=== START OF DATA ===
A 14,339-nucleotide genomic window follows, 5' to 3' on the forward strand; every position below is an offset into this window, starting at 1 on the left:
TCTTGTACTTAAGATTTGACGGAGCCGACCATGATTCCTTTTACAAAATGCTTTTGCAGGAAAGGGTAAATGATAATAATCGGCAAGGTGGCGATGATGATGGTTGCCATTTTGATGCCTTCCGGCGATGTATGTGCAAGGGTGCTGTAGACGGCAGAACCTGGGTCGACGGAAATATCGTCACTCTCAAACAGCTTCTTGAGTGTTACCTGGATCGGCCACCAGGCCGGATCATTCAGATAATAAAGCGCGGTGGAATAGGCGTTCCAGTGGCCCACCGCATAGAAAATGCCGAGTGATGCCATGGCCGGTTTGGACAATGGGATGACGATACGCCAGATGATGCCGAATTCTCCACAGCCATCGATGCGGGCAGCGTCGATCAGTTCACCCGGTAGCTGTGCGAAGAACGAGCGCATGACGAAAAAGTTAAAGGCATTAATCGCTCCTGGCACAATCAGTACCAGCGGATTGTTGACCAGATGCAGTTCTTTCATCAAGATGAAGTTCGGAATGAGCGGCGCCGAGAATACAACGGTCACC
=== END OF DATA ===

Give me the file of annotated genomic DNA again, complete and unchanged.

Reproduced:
A 14,339-nucleotide genomic window follows, 5' to 3' on the forward strand; every position below is an offset into this window, starting at 1 on the left:
TCTTGTACTTAAGATTTGACGGAGCCGACCATGATTCCTTTTACAAAATGCTTTTGCAGGAAAGGGTAAATGATAATAATCGGCAAGGTGGCGATGATGATGGTTGCCATTTTGATGCCTTCCGGCGATGTATGTGCAAGGGTGCTGTAGACGGCAGAACCTGGGTCGACGGAAATATCGTCACTCTCAAACAGCTTCTTGAGTGTTACCTGGATCGGCCACCAGGCCGGATCATTCAGATAATAAAGCGCGGTGGAATAGGCGTTCCAGTGGCCCACCGCATAGAAAATGCCGAGTGATGCCATGGCCGGTTTGGACAATGGGATGACGATACGCCAGATGATGCCGAATTCTCCACAGCCATCGATGCGGGCAGCGTCGATCAGTTCACCCGGTAGCTGTGCGAAGAACGAGCGCATGACGAAAAAGTTAAAGGCATTAATCGCTCCTGGCACAATCAGTACCAGCGGATTGTTGACCAGATGCAGTTCTTTCATCAAGATGAAGTTCGGAATGAGCGGCGCCGAGAATACAACGGTCACC